Sunday, September 7, 2014

How the Chinese Celebrate the Moon During their Second Largest Festival: the Mid-Autumn Festival

This weekend people all over China were celebrating one of China’s biggest festivals, the Mid-Autumn Festival. Only second to the Spring Festival in size and grandeur, the annual Mid-Autumn Festival spans over several days and attracts thousands of participants. Several of the elements of the holiday that creates this enormous attraction, other than the numerous legends associated with it, are the rich history and deep traditions behind it. For centuries the Chinese people have celebrated the fall season and the cycles of the moon, making it all the more special. So this weekend how have the Chinese been celebrating their beloved Mid-Autumn Festival? 

Beginning during the Zhou Dynasty (which lasted from 1046- 256 BC) sacrificial offerings to the moon were a major part of the holiday tradition. The people recognized that the moon cycles played a role in the changing of seasons and thus, affected their autumn harvests. They felt in order to continue having good fall harvests it was necessary to thank the moon for its part. Fast forward to today and sacrificial offerings are a less widespread part of the celebration, only being continued in certain rural areas. 

However, in modern times people still use this time of year to express appreciation of the moon and all it does for us. Family members sit around a table while talking about the wonderful things the moon does for us and why they appreciate its presence. Although it is a more relaxing and less serious custom, its roots are derived from the ancient sacrificial ceremonies of the Zhou Dynasty.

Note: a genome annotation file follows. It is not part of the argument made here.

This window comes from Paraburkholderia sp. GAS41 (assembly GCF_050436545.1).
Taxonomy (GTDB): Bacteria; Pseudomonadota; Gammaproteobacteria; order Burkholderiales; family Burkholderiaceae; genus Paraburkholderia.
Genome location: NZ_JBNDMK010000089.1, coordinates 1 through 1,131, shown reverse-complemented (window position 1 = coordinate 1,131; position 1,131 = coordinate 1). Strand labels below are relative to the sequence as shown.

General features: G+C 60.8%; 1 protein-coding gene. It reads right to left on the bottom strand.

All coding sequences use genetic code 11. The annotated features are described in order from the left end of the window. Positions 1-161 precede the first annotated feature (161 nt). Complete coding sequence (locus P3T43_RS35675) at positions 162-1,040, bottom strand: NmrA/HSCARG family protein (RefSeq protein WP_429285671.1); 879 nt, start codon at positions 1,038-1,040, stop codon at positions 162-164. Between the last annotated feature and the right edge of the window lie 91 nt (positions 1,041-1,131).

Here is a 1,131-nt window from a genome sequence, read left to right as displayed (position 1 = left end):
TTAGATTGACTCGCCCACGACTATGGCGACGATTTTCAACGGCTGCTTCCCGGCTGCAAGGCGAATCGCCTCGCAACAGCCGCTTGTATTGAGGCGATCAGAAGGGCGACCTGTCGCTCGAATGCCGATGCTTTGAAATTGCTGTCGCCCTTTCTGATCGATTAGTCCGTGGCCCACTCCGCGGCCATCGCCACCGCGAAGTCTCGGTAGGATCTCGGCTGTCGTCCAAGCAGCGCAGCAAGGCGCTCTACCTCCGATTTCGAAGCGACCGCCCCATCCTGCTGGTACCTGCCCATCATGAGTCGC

The offering and consumption of certain foods also has its place in the Mid-Autumn Festival weekend. The food most well known and associated with the holiday is the moon cake. The origins of the moon cake can be traced back to the Yuan Dynasty when messages were passed between army leaders using notes baked into moon cakes. One of the leaders began giving the cakes to his subordinates as gifts around the time of the Mid-Autumn Festival. Since then it became a ritual for families to give each other moon cakes during the festival to signify reunion and the beginning of fall. 

Other foods including watermelons cut into the shape of lotus flowers, grapefruits, soybeans, oranges, and wine are commonly consumed during this special time. 

In addition to appreciating the moon and eating moon cakes, the Mid-Autumn Festival features many other fun traditions and customs. Some of these include burning of incense, traditional Fire Dragon dances, releasing of festival lanterns, stealing vegetables in hopes of finding “Mr. Right”, and many many more. Certain customs differ depending on what region you are in but there is no doubt that they are all equally interesting and exciting. 

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